Flickering flames and glowing embers: nothing is quite as cozy as a fire on a cold winter’s day.
Of course, for a fire, a house needs a fireplace that will safely contain it, encourage the fuel to burn, exhaust any smoke, and deliver warmth to the room.
A traditional fireplace heats by radiation. Radiant heat from the fire warms objects in a room, not the air. Heat is retained by the walls of the fireplace, too, and released slowly into the room.
Unfortunately, most traditional fireplaces are notoriously inefficient at heating. They may actually increase drafts in a house by drawing room air through the mouth of the fireplace and sending it, along with as much as 90 percent of the heat generated by the fire, up the chimney.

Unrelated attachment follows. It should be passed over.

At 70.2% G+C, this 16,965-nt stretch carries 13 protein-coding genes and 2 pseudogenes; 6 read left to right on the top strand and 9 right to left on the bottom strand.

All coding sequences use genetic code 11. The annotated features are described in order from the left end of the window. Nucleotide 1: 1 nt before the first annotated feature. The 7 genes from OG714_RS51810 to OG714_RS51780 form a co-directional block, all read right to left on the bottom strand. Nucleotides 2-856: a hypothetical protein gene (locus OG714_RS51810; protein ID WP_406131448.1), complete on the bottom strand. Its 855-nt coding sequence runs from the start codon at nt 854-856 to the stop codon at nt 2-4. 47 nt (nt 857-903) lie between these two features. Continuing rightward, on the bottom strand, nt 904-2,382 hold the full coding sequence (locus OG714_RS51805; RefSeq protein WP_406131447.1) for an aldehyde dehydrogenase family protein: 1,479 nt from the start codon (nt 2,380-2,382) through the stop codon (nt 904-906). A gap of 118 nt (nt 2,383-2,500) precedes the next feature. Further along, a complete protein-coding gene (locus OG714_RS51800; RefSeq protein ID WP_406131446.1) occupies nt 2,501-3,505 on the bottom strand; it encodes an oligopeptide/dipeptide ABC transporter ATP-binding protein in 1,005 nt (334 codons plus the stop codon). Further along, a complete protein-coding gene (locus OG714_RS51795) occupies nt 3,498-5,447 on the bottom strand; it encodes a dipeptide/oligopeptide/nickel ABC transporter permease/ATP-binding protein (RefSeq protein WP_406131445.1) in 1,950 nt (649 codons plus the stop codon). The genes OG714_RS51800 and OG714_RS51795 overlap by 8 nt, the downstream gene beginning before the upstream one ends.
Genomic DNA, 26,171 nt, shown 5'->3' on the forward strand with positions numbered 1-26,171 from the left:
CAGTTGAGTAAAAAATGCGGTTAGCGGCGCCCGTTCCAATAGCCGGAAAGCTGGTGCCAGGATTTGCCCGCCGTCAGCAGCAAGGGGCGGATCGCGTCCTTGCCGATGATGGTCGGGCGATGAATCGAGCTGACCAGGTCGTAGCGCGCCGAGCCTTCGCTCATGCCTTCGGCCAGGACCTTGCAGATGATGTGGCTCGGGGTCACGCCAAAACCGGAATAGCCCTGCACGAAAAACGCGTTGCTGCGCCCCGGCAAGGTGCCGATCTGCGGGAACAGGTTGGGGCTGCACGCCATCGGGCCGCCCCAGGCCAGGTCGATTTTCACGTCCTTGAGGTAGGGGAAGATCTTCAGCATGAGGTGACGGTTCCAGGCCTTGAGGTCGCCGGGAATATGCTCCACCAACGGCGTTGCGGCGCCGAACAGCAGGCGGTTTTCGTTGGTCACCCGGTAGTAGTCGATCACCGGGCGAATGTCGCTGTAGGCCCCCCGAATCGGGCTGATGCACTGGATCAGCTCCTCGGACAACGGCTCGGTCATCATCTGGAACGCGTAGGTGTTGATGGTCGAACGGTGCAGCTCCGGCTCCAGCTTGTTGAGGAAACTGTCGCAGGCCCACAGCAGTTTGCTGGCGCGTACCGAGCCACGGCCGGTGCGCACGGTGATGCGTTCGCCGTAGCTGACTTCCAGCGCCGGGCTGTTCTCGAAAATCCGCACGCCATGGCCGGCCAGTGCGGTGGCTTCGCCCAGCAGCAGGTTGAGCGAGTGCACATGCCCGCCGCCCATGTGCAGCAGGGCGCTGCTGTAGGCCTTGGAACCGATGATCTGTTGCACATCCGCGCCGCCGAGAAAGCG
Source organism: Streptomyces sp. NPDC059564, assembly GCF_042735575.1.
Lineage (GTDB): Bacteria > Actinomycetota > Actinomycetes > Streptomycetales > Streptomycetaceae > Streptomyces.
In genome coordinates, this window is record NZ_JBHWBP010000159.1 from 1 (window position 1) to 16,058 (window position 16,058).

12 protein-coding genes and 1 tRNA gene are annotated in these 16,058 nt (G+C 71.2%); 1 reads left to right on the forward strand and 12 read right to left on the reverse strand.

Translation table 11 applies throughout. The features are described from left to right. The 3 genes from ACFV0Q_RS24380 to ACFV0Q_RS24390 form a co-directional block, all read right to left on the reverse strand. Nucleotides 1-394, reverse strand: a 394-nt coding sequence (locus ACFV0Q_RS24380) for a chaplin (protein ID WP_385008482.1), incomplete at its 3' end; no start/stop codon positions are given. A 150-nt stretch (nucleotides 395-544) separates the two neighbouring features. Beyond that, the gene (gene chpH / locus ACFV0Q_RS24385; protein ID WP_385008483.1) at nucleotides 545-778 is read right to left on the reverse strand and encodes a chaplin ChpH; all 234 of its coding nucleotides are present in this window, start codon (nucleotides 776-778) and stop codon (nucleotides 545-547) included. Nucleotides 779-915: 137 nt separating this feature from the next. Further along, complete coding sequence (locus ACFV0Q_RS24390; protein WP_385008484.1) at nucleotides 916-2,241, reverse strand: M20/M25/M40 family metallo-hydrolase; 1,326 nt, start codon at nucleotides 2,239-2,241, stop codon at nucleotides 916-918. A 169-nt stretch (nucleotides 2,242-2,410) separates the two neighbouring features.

To cut heat loss and drafts, some contemporary fireplaces have glass doors; in addition, they draw combustion air directly from outdoors so the fire doesn’t try to steal it from the room. Some efficient models also have vents that pipe room air past the firebox so it can be heated and then return it to the room. And some fireplaces are specially designed to maximize radiant heat delivery and retention.
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